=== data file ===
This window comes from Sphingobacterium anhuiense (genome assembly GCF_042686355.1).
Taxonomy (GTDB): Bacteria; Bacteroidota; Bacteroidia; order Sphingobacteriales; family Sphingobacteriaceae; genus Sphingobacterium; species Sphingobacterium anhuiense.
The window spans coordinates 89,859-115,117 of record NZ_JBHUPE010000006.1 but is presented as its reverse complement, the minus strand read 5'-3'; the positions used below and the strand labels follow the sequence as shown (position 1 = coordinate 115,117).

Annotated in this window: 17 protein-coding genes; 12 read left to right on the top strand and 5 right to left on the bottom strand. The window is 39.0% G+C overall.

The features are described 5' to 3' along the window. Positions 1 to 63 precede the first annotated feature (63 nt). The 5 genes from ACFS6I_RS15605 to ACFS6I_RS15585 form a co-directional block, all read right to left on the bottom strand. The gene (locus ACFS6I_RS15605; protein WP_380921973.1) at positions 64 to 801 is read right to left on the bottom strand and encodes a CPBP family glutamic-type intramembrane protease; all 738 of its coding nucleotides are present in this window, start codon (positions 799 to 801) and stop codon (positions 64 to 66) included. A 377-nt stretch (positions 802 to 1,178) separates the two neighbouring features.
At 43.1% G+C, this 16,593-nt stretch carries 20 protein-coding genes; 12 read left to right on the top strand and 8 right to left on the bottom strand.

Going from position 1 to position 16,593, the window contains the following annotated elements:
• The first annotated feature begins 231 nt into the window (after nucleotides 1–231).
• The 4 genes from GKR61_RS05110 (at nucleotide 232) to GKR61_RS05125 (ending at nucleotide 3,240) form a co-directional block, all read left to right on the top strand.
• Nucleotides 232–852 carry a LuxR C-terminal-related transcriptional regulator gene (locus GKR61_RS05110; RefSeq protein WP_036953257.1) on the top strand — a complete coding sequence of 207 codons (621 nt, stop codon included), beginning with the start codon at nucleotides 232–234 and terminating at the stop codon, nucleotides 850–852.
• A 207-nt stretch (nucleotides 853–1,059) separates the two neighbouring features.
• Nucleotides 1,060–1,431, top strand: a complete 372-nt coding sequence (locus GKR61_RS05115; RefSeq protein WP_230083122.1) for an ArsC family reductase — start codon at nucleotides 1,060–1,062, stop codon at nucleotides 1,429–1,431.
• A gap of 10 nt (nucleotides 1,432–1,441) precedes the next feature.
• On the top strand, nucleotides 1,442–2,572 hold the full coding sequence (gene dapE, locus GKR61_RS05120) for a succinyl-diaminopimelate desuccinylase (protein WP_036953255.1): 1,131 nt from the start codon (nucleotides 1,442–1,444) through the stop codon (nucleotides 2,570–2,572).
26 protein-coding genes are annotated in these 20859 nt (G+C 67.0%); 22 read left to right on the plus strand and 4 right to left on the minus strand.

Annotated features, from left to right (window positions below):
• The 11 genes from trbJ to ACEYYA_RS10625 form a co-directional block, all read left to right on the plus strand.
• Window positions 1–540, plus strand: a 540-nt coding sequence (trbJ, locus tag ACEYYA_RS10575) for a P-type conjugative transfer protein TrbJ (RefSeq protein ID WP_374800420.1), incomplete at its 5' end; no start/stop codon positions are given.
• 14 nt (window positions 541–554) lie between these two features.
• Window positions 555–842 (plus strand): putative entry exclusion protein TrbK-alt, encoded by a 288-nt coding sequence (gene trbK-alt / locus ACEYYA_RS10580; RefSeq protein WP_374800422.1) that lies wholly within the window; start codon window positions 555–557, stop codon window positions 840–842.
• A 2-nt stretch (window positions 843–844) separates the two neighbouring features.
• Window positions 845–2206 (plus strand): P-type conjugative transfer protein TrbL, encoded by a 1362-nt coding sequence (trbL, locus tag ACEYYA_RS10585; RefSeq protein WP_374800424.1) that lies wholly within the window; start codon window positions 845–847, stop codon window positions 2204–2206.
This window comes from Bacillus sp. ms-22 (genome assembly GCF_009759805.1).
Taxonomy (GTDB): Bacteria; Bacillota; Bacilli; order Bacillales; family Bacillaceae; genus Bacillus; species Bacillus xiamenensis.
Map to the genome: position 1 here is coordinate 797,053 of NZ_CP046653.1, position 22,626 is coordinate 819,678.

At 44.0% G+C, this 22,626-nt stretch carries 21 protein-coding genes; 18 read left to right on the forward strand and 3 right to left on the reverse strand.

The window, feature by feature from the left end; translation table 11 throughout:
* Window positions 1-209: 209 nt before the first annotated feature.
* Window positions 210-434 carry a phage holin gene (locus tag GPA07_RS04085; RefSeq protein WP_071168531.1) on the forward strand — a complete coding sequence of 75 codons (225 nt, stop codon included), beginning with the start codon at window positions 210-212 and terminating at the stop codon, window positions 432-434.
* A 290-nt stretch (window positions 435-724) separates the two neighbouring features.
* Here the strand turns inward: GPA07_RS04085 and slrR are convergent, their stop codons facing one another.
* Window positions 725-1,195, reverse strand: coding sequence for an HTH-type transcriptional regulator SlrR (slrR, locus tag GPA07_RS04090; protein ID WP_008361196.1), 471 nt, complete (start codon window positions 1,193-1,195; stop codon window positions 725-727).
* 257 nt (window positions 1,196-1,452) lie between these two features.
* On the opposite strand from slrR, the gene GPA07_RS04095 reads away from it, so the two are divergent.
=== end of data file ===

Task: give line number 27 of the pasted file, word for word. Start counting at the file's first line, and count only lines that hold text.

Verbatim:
The window, feature by feature from the left end; translation table 11 throughout: